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‘It’s class war’: Resistance promised as hundreds sign petitions against Camden bin collection changes

PUBLISHED: 07:00 16 February 2017 | UPDATED: 14:25 16 February 2017

Cllr Don Williams, inset, said the changes amount to 'class war'

Cllr Don Williams, inset, said the changes amount to 'class war'

Archant

The council has been accused of starting a “class war” as opposition grows to its plans to reduce rubbish collections in the north of Camden.

Cllr Meric Apak, who is keen to boost recycling in Camden Cllr Meric Apak, who is keen to boost recycling in Camden

Hundreds of residents have signed two petitions aimed at reversing the policy, which will mean waste is picked up from most of Frognal and Fitzjohns, Swiss Cottage, West Hampstead, Belsize, Gospel Oak, Hampstead Town, Highgate and Kilburn once a fortnight. Most of Holborn and Covent Garden, Bloomsbury, Regent’s Park, King’s Cross and St Pancras and Somers Town retain weekly collections.

Opponents say the plan, which comes into effect on April 1, unfairly targets what is considered the wealthier parts of Camden while leaving the poorer parts unaffected.

But Camden Council has insisted the scheme is essential to saving money lost to central government cuts and giving recycling a much-needed boost in the borough.

Cllr Don Williams, Conservative representative for Swiss Cottage and chair of the resources and corporate performance scrutiny committee, attacked the plan because he claims it does not save enough money to justify its consequences.

Cartoonist Ken Pyne satirises the furore                       Picture: Ken Pyne Cartoonist Ken Pyne satirises the furore Picture: Ken Pyne

He said: “It makes no sense – they are putting the public hygiene at risk to save £821,000 a year. Is this penny-pinching worth it?

“But they are also targeting the more expensive parts of Camden – the places that actually pay their council tax – while leaving the parts that are reliant on council funding.”

He added: “They are creating a civil war – it is a deliberate attempt to divide society. It’s class war.”

If the council persists with the plan, Cllr Williams said, there will be a strong reaction.

A promise made in Camden Labour's 2014 manifesto A promise made in Camden Labour's 2014 manifesto

“People will come up with ways to resist,” he said. “It’s discrimination. And I think the rats and foxes will be saying, ‘Wow, now we can move in and get more food’.”

Sustainability and environment cabinet member Cllr Meric Apak, however, rubbished the “ridiculous” notion that the council was instigating class warfare.

He said: “This is not just about saving £800,000, which does not consider the bigger picture,” adding the new contract – part of an “innovative, recycling-led approach” – will save £5million a year.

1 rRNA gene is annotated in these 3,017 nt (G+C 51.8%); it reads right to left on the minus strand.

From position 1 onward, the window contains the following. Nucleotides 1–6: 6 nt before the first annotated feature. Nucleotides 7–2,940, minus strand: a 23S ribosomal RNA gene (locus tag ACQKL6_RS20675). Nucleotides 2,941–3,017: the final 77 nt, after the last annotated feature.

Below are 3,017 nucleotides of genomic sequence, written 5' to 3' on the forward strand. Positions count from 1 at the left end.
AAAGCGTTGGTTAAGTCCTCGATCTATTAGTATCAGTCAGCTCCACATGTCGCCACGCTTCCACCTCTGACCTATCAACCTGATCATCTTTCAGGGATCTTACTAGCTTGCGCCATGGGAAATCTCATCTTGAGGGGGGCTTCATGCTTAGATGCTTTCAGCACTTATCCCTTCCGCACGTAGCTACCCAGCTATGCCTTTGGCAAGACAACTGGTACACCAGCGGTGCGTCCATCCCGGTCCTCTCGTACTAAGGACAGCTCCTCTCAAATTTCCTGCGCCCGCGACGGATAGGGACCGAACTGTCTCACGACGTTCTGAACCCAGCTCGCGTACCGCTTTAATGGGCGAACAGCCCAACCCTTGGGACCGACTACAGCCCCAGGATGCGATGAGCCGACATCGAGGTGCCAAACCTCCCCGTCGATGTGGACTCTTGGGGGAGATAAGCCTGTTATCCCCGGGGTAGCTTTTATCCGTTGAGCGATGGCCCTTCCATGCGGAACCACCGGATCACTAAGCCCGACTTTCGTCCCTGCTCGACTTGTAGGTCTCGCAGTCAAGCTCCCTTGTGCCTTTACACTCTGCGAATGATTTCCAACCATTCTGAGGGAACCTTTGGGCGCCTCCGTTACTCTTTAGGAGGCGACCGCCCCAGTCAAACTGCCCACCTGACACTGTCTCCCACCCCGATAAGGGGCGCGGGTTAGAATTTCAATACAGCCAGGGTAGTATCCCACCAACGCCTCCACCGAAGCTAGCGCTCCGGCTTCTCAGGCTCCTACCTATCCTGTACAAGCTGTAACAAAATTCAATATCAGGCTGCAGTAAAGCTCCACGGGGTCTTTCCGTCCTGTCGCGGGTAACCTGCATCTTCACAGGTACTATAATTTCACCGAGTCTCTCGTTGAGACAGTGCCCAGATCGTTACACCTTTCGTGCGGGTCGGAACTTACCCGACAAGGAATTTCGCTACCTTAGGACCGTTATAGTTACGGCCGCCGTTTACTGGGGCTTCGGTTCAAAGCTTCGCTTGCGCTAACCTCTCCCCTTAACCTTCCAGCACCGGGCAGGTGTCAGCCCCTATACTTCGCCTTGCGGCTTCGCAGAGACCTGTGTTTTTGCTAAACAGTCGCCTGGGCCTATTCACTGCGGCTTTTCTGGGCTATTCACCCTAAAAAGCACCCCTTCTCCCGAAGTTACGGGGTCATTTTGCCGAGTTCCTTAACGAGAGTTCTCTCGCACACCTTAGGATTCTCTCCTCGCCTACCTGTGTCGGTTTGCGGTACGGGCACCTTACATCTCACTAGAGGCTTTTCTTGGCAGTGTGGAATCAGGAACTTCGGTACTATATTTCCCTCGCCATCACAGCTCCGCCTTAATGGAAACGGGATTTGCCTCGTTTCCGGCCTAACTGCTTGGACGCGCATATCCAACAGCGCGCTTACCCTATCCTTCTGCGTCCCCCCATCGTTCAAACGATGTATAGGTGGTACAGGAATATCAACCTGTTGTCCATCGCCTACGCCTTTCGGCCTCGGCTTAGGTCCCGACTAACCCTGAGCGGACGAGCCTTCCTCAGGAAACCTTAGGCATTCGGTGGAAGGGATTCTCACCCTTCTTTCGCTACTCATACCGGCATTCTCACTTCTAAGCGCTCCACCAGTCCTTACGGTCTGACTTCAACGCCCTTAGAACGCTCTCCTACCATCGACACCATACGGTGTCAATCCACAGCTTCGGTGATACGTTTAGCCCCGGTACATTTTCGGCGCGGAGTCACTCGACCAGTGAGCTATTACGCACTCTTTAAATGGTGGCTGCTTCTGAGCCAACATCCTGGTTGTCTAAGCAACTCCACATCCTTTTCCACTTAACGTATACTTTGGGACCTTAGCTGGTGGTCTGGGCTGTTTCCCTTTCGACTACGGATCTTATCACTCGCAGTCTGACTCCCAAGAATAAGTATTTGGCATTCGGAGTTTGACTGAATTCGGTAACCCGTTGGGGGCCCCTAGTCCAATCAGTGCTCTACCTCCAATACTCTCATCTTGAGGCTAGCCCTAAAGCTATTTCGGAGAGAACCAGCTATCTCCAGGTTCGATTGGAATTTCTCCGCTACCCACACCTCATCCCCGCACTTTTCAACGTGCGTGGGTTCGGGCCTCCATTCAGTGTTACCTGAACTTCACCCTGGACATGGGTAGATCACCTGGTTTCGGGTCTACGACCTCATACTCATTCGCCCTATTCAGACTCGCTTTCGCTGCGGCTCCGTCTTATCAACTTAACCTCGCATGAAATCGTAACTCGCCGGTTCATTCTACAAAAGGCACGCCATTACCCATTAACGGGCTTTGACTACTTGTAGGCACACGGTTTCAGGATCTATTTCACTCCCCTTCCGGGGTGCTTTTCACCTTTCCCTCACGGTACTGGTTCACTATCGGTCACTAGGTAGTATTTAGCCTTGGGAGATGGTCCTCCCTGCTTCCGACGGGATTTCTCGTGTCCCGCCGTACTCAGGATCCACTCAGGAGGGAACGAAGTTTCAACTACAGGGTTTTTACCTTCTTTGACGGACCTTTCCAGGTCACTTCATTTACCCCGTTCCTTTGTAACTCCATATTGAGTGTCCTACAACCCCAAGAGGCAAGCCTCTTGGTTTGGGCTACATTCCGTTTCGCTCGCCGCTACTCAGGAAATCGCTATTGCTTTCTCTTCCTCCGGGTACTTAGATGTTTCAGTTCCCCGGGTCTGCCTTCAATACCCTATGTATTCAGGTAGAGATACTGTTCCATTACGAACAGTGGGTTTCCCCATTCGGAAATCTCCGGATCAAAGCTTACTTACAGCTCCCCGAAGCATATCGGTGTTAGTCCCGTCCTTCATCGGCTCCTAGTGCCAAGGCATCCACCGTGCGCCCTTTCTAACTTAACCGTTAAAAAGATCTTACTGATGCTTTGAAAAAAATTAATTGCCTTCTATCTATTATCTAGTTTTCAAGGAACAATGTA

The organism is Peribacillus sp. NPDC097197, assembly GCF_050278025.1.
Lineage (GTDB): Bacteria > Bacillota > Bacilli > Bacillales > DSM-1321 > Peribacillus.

“We will do everything we can to support residents. The less rubbish we have to send to the incinerator, the more we can recycle, saving residents and council taxpayers money.”

Jessica Learmond-Criqui Jessica Learmond-Criqui

But as the two petitions aimed at forcing Camden Council to reverse its fortnightly bin collection plans attract hundreds of supporters, a company has already been created to offer private collections – and stave off vermin.

One of the petitions was started by Camden Conservatives and has more than 400 signatures, while the other – started by Hampstead activist Jessica Learmond-Criqui – has more than 180.

Ms Learmond-Criqui said: “It’s totally nonsensical – we are supposed to be equal in this borough but this is unfair and undemocratic. Why have they chosen only a few wards?”

She added that she is in favour of recycling, but said it is unreasonable to expect families to store dirty nappies on their property for two weeks – and stressed fly-tipping could increase as a consequence.

She said that it will “encourage foxes, vermin and aggressive seagulls,” adding: “Yes, there are seagulls in Hampstead”.

Ms Learmond-Criqui added that the change in collections could be reversed with more local control – and promised to continue her campaign for Hampstead to have its own parish council.

Camden Tories, meanwhile, explain in their petition that the plan could result in a “public health emergency” in the borough.

“Cutting weekly bin collections to once a fortnight will lead to an epidemic of fly-tipping, an explosion of rat infestations, and a deterioration of public health and the public realm,” they added.

The petition also attacks Camden Labour for its 2014 election manifesto, which states: “Camden Labour guarantees that we will maintain weekly bin collections for the whole of our next four-year term.”

Some Kilburn residents, however, have decided to step into the gap left by the council.

Camden Bins, started by cousins James and George Curley, promises to collect rubbish in the weeks that the council does not.

It charges £39 a month to collect two bags on two occasions or £397.80 to make 26 collections (covering the year). Customers can also have three or four bags collected, with the latter costing £75 a month or £795.60 for the year.

Founder George Curley said he will start collecting from the first week the scheme comes into effect.

He said: “I didn’t like the news, but I saw an opportunity and decided to take it. The feedback has already been really great.”

Based on comments submitted to the petitions, Mr Curley might expect plenty of customers.

Miranda Seymour wrote: “This plan is going to prove spectacularly unhygienic and messy.”

Jan Dagleish, meanwhile, wrote: “Our bins are overflowing every week be it recycling or rubbish. I pay high taxes and I expect my bins to be collected every week.”

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